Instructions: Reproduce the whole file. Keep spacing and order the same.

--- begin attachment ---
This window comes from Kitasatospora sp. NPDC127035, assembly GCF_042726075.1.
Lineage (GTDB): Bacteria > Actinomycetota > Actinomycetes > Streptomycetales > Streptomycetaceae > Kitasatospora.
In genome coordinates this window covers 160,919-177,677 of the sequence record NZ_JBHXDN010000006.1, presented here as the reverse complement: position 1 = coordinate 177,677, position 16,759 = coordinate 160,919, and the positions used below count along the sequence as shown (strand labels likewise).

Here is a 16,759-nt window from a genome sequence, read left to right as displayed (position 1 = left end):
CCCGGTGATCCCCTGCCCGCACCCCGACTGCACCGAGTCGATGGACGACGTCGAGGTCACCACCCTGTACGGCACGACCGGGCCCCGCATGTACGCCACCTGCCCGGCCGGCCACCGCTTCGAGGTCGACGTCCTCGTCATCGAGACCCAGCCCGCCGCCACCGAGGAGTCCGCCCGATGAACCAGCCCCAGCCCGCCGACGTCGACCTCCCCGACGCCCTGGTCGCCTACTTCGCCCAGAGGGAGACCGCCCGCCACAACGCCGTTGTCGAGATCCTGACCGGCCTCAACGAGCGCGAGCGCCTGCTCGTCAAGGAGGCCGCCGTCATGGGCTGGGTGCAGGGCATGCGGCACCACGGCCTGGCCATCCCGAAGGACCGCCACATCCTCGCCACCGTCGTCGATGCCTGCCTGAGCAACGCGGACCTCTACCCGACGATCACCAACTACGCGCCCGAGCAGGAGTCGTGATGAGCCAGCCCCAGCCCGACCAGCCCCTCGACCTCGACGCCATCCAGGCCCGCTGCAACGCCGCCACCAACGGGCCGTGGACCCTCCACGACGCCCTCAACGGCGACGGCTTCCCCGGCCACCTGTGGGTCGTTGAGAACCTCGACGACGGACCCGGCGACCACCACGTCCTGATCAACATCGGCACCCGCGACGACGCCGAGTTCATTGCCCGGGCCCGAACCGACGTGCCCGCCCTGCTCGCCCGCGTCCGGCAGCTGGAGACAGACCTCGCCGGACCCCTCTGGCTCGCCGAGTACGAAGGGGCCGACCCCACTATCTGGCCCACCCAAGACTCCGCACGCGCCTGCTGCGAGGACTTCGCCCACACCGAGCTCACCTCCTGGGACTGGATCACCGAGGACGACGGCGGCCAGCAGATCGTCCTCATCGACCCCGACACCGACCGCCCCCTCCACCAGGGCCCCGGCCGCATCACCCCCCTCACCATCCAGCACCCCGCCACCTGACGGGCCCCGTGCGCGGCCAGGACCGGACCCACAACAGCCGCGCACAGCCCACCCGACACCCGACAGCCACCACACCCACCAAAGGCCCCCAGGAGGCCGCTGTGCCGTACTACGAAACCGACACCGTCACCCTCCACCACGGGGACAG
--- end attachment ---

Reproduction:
This window comes from Kitasatospora sp. NPDC127035, assembly GCF_042726075.1.
Lineage (GTDB): Bacteria > Actinomycetota > Actinomycetes > Streptomycetales > Streptomycetaceae > Kitasatospora.
In genome coordinates this window covers 160,919-177,677 of the sequence record NZ_JBHXDN010000006.1, presented here as the reverse complement: position 1 = coordinate 177,677, position 16,759 = coordinate 160,919, and the positions used below count along the sequence as shown (strand labels likewise).

Here is a 16,759-nt window from a genome sequence, read left to right as displayed (position 1 = left end):
CCCGGTGATCCCCTGCCCGCACCCCGACTGCACCGAGTCGATGGACGACGTCGAGGTCACCACCCTGTACGGCACGACCGGGCCCCGCATGTACGCCACCTGCCCGGCCGGCCACCGCTTCGAGGTCGACGTCCTCGTCATCGAGACCCAGCCCGCCGCCACCGAGGAGTCCGCCCGATGAACCAGCCCCAGCCCGCCGACGTCGACCTCCCCGACGCCCTGGTCGCCTACTTCGCCCAGAGGGAGACCGCCCGCCACAACGCCGTTGTCGAGATCCTGACCGGCCTCAACGAGCGCGAGCGCCTGCTCGTCAAGGAGGCCGCCGTCATGGGCTGGGTGCAGGGCATGCGGCACCACGGCCTGGCCATCCCGAAGGACCGCCACATCCTCGCCACCGTCGTCGATGCCTGCCTGAGCAACGCGGACCTCTACCCGACGATCACCAACTACGCGCCCGAGCAGGAGTCGTGATGAGCCAGCCCCAGCCCGACCAGCCCCTCGACCTCGACGCCATCCAGGCCCGCTGCAACGCCGCCACCAACGGGCCGTGGACCCTCCACGACGCCCTCAACGGCGACGGCTTCCCCGGCCACCTGTGGGTCGTTGAGAACCTCGACGACGGACCCGGCGACCACCACGTCCTGATCAACATCGGCACCCGCGACGACGCCGAGTTCATTGCCCGGGCCCGAACCGACGTGCCCGCCCTGCTCGCCCGCGTCCGGCAGCTGGAGACAGACCTCGCCGGACCCCTCTGGCTCGCCGAGTACGAAGGGGCCGACCCCACTATCTGGCCCACCCAAGACTCCGCACGCGCCTGCTGCGAGGACTTCGCCCACACCGAGCTCACCTCCTGGGACTGGATCACCGAGGACGACGGCGGCCAGCAGATCGTCCTCATCGACCCCGACACCGACCGCCCCCTCCACCAGGGCCCCGGCCGCATCACCCCCCTCACCATCCAGCACCCCGCCACCTGACGGGCCCCGTGCGCGGCCAGGACCGGACCCACAACAGCCGCGCACAGCCCACCCGACACCCGACAGCCACCACACCCACCAAAGGCCCCCAGGAGGCCGCTGTGCCGTACTACGAAACCGACACCGTCACCCTCCACCACGGGGACAG